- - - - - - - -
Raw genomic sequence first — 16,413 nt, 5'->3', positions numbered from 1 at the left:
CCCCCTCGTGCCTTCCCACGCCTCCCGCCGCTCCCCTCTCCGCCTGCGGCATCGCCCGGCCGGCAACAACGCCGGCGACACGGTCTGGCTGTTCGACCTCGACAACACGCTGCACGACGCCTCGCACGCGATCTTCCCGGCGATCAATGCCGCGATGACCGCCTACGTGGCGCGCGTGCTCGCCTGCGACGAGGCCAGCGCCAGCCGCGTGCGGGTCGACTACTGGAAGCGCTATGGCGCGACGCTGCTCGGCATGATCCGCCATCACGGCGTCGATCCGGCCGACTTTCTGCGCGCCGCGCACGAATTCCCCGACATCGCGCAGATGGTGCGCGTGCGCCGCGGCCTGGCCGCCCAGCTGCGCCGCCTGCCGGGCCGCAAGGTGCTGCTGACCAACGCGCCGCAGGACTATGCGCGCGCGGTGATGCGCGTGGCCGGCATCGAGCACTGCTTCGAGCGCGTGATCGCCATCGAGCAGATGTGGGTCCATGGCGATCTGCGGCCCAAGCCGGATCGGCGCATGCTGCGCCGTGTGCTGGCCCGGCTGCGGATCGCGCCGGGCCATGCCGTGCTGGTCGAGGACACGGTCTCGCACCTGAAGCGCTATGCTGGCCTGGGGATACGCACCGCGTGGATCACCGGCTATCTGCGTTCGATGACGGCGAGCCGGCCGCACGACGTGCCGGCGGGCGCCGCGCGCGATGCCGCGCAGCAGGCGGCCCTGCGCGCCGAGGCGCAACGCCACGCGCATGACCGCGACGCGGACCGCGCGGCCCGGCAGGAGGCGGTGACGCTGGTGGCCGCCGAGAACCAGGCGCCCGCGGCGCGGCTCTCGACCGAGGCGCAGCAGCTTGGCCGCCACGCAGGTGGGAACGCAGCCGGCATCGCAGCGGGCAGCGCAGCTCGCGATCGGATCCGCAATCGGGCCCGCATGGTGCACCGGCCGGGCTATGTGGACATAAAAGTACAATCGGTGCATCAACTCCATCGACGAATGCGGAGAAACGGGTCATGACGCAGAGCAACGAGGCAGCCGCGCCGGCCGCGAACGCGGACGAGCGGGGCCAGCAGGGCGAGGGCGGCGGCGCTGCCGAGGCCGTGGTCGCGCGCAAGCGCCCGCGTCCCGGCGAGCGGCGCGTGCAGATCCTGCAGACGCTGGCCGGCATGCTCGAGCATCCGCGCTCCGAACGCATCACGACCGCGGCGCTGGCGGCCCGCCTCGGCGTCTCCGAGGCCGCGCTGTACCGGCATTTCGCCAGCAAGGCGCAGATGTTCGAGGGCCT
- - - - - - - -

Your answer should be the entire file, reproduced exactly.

Raw genomic sequence first — 16,413 nt, 5'->3', positions numbered from 1 at the left:
CCCCCTCGTGCCTTCCCACGCCTCCCGCCGCTCCCCTCTCCGCCTGCGGCATCGCCCGGCCGGCAACAACGCCGGCGACACGGTCTGGCTGTTCGACCTCGACAACACGCTGCACGACGCCTCGCACGCGATCTTCCCGGCGATCAATGCCGCGATGACCGCCTACGTGGCGCGCGTGCTCGCCTGCGACGAGGCCAGCGCCAGCCGCGTGCGGGTCGACTACTGGAAGCGCTATGGCGCGACGCTGCTCGGCATGATCCGCCATCACGGCGTCGATCCGGCCGACTTTCTGCGCGCCGCGCACGAATTCCCCGACATCGCGCAGATGGTGCGCGTGCGCCGCGGCCTGGCCGCCCAGCTGCGCCGCCTGCCGGGCCGCAAGGTGCTGCTGACCAACGCGCCGCAGGACTATGCGCGCGCGGTGATGCGCGTGGCCGGCATCGAGCACTGCTTCGAGCGCGTGATCGCCATCGAGCAGATGTGGGTCCATGGCGATCTGCGGCCCAAGCCGGATCGGCGCATGCTGCGCCGTGTGCTGGCCCGGCTGCGGATCGCGCCGGGCCATGCCGTGCTGGTCGAGGACACGGTCTCGCACCTGAAGCGCTATGCTGGCCTGGGGATACGCACCGCGTGGATCACCGGCTATCTGCGTTCGATGACGGCGAGCCGGCCGCACGACGTGCCGGCGGGCGCCGCGCGCGATGCCGCGCAGCAGGCGGCCCTGCGCGCCGAGGCGCAACGCCACGCGCATGACCGCGACGCGGACCGCGCGGCCCGGCAGGAGGCGGTGACGCTGGTGGCCGCCGAGAACCAGGCGCCCGCGGCGCGGCTCTCGACCGAGGCGCAGCAGCTTGGCCGCCACGCAGGTGGGAACGCAGCCGGCATCGCAGCGGGCAGCGCAGCTCGCGATCGGATCCGCAATCGGGCCCGCATGGTGCACCGGCCGGGCTATGTGGACATAAAAGTACAATCGGTGCATCAACTCCATCGACGAATGCGGAGAAACGGGTCATGACGCAGAGCAACGAGGCAGCCGCGCCGGCCGCGAACGCGGACGAGCGGGGCCAGCAGGGCGAGGGCGGCGGCGCTGCCGAGGCCGTGGTCGCGCGCAAGCGCCCGCGTCCCGGCGAGCGGCGCGTGCAGATCCTGCAGACGCTGGCCGGCATGCTCGAGCATCCGCGCTCCGAACGCATCACGACCGCGGCGCTGGCGGCCCGCCTCGGCGTCTCCGAGGCCGCGCTGTACCGGCATTTCGCCAGCAAGGCGCAGATGTTCGAGGGCCT